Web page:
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Review: Gigabyte Aero 15X

by Parm Mann on 26 September 2017, 08:00

Tags: Gigabyte (TPE:2376), Intel (NASDAQ:INTC), NVIDIA (NASDAQ:NVDA)

Quick Link: HEXUS.net/qadlww

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Introduction

Less than six months have passed since the likeable Aero 15 gaming laptop passed through the HEXUS labs, but Gigabyte already reckons it can go one better with a mid-cycle refresh dubbed the Aero 15X. Why the urgency to launch a new model so soon after the original? It's an opportunity to get onboard the Nvidia Max-Q bandwagon.

From a visual perspective, the Aero 15 and Aero 15X look and feel identical, but pore over the specification sheets and you will identify one significant upgrade; whereas the Aero 15 comes equipped with a GeForce GTX 1060, the Aero 15X is rocking a GeForce GTX 1070 Max-Q.

Said upgrade is reflected in price, which climbs by £100 to £1,999, but that's a small premium to pay for gamers seeking maximum framerate in a petite package. So what exactly do the newfangled Max-Q GPUs bring to the table, and how do they differ to regular parts?

Max-who?

To fully understand why Max-Q exists, it's worth jogging your memory back to late 2016, when Nvidia chose to align the blueprint of its 10-series laptop and desktop GPUs, bringing an end to hamstrung M-series parts. The reasoning was sound - choose a GTX 1080 in your desktop or laptop and you know what you're getting - however there is a stumbling block. Modern laptops favour ultra-thin profiles that create hardly any noise, and anyone who has owned a GTX 1070- or GTX 1080-powered variant knows that such machines are typically bigger, louder and more brash affairs.

Nvidia wants its best GPUs associated with the sexiest machines on the market, and the answer is Max-Q. Getting creative with the way it packages certain SKUs, the Max-Q variant of any 10-series GPU is effectively a cherry-picked part that is underclocked and geared to operate in a cool, calm and collected manner. Going back to a two-pronged approach, GTX 1070 Max-Q sits below the regular GTX 1070 and is hamstrung in a different way; whereas M-series parts often took the axe to cores and texture units, Max-Q will keep the full hardware compliment and shave off frequency to reduce TDP.

Enthusiasts who shiver at the mere thought of an underclock on a premium PC will be turning away in disgust, yet there is merit to Nvidia's thinking. Sure, the branding could be better - GTX 1070 Max-Q is more of a GTX 1065, or GTX 1070 Lite - but the full-fat variants aren't going away, and Max-Q is at hand to offer a low-voltage optimised frequency curve for laptops that are thinner and quieter than before.

Nvidia officially expects to see the range-topping GeForce GTX 1080 Max-Q in whisper-quiet systems measuring just 18mm thick, but laptop manufacturers will need time to deliver new designs built from the ground-up with Max-Q in mind. We anticipate seeing a range of such systems in 2018, but for now it's a case of shoehorning Max-Q into existing chassis, hence the Aero 15X.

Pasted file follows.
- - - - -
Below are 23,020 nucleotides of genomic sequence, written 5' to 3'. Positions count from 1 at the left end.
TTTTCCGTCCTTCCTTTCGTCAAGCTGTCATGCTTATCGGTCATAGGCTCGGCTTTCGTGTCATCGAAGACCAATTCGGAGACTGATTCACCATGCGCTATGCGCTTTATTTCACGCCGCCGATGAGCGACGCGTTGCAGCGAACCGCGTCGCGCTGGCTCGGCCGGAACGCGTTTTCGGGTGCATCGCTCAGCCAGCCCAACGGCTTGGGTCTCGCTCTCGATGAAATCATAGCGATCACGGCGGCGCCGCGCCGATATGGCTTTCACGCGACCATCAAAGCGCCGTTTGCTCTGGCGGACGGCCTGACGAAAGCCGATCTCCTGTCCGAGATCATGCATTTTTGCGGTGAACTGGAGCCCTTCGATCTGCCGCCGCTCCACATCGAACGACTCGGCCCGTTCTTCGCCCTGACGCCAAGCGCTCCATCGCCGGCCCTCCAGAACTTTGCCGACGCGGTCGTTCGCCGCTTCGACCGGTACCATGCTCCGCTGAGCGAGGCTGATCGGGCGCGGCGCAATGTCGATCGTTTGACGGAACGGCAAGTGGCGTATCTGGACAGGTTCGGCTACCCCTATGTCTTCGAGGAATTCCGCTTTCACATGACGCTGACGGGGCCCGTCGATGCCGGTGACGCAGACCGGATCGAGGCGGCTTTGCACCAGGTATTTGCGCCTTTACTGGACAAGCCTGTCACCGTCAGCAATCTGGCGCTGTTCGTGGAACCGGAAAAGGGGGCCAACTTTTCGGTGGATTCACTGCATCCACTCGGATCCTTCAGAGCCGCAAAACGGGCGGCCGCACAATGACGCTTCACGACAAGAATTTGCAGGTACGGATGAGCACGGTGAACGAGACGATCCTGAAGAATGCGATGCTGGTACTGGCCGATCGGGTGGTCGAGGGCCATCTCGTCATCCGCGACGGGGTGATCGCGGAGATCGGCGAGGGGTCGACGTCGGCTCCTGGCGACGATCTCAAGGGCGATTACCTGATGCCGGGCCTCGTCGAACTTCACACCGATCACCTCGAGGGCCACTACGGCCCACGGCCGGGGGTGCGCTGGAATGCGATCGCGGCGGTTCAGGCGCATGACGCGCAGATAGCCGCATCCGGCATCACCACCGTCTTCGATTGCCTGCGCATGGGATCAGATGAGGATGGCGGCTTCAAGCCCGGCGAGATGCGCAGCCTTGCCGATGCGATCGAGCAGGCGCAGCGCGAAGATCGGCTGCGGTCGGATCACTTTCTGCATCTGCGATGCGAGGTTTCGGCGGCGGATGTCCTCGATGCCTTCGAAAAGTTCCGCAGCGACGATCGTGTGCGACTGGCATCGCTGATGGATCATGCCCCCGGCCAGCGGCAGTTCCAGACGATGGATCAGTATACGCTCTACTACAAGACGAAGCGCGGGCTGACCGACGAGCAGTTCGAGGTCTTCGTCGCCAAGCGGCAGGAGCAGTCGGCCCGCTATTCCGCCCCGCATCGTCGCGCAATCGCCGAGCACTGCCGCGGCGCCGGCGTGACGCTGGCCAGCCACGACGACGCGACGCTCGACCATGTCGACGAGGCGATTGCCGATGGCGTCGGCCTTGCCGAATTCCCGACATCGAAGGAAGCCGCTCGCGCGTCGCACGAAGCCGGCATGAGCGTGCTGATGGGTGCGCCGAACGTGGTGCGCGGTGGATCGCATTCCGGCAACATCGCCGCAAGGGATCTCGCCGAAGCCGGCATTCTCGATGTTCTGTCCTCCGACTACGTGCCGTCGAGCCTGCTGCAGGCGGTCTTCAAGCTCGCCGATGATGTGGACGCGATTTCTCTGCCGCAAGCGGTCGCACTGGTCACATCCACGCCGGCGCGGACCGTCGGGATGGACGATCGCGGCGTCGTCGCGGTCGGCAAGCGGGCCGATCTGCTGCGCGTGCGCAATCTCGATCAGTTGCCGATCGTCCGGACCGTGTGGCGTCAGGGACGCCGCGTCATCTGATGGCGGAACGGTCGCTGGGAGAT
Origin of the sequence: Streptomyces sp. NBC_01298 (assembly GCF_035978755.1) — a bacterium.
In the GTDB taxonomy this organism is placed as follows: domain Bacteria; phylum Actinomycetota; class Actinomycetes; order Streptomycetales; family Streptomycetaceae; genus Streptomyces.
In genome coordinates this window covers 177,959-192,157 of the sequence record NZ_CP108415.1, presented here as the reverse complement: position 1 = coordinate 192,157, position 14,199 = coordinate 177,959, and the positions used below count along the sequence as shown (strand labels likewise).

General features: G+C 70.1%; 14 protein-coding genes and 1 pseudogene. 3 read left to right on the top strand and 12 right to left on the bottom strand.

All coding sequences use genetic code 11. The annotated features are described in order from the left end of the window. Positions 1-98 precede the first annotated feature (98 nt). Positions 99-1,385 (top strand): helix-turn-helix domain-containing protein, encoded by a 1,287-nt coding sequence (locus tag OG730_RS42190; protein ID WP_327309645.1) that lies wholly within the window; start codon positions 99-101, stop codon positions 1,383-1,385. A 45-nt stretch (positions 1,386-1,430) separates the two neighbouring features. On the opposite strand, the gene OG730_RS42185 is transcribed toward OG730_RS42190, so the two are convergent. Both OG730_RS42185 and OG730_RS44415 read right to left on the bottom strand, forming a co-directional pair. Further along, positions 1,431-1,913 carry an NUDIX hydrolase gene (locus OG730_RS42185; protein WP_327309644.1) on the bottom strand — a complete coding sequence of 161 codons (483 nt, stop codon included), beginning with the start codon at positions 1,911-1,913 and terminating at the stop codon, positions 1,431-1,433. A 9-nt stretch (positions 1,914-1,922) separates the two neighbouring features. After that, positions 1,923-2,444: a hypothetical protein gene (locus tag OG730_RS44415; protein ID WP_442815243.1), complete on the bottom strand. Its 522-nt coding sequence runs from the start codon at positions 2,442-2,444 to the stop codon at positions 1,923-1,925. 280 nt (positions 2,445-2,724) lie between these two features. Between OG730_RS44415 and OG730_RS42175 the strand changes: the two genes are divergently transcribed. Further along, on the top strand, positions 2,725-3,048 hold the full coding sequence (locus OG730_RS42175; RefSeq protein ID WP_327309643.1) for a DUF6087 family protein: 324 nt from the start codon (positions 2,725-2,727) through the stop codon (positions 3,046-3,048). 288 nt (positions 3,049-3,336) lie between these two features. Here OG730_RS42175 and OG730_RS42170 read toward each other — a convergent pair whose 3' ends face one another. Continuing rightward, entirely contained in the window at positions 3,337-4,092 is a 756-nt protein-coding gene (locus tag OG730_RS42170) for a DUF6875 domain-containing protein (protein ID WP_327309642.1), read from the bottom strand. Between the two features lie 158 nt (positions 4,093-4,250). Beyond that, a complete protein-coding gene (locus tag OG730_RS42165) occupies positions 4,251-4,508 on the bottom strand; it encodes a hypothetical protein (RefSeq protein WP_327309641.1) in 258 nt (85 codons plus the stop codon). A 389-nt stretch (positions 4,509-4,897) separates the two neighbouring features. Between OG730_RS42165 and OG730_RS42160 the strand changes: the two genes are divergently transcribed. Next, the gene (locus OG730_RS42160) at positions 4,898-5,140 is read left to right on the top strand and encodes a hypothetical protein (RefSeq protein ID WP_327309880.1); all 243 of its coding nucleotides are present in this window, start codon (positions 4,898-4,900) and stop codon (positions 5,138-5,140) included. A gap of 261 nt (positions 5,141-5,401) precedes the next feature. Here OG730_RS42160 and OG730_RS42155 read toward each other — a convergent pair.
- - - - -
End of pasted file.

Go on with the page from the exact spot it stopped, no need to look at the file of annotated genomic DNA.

Same Laptop, Better Graphics

Numerous laptop vendors will be eager to introduce upgraded models, but on the face of it Gigabyte has delivered an early front-runner with this 15.6in refresh. Retaining everything that was good about the original, whilst adding a more powerful GTX 1070 Max-Q GPU, the Aero 15X has the feel of a solid laptop made better, and the make-up of the discrete GPU is such that power consumption shouldn't be any higher.

Digging deeper into the specifications, we can confirm that the 2,048-shader Nvidia Max-Q chip is clocked to base and boost frequencies of 1,215MHz and 1,379MHz, respectively. That's more than a 15 per cent downgrade over the standard GTX 1070, however the 8GB frame buffer operates at an identical 8Gbps and overall performance should be a noticeable improvement over the GTX 1060 available to the regular Aero 15.


Elsewhere, the supporting cast goes unchanged, meaning an Intel Core i7-7700HQ processor, 16GB (2x8GB) of DDR4-2400 memory and a 512GB M.2 SSD. The same 15.6in full-HD IPS panel provides X-Rite Pantone-calibrated visuals, and Gigabyte's ultra-slim 5.1mm bezels continue to make the Aero 15X appear more like an Ultrabook than a gaming laptop.

Dimensions of 356mm x 250mm x 19.9mm and a weight of 2.1kg make it one of the smallest and lightest laptops outfitted with GTX 1070 graphics (albeit underclocked) and there's still plenty of room for connectivity. Gigabyte includes Gigabit Ethernet, USB 3.0, HDMI 2.0, mini-DisplayPort 1.3 and an audio jack on the left side, while over on the right you'll find an SD card reader, USB 3.1 Type-C with support for Thunderbolt, two USB 3.0 ports, as well as a connector for a 200W external PSU outfitted with a further USB charging port.

The laptop's usability is a known quantity - you can revisit our review of the original Aero 15 for a refresher on the backlit keyboard and trackpad - but there are one or two other elements we'd still like to see improved. The display hinge on our review sample isn't quite rigid enough, resulting in the panel inadvertently shifting position when the laptop is moved about, and the 64-bit installation of Windows 10 isn't as clean as we'd like. Gigabyte refrains from installing a pesky third-party anti virus, yet for reasons unknown it continues to clutter the desktop with icons, including some for legacy apps such as Internet Explorer and Media Player.

With the pre-amble out the way, the big questions all revolve around the GeForce GTX 1070 Max-Q. Is it a significant step up from GTX 1060, and how does it effect temperature and battery life? Let's get some answers.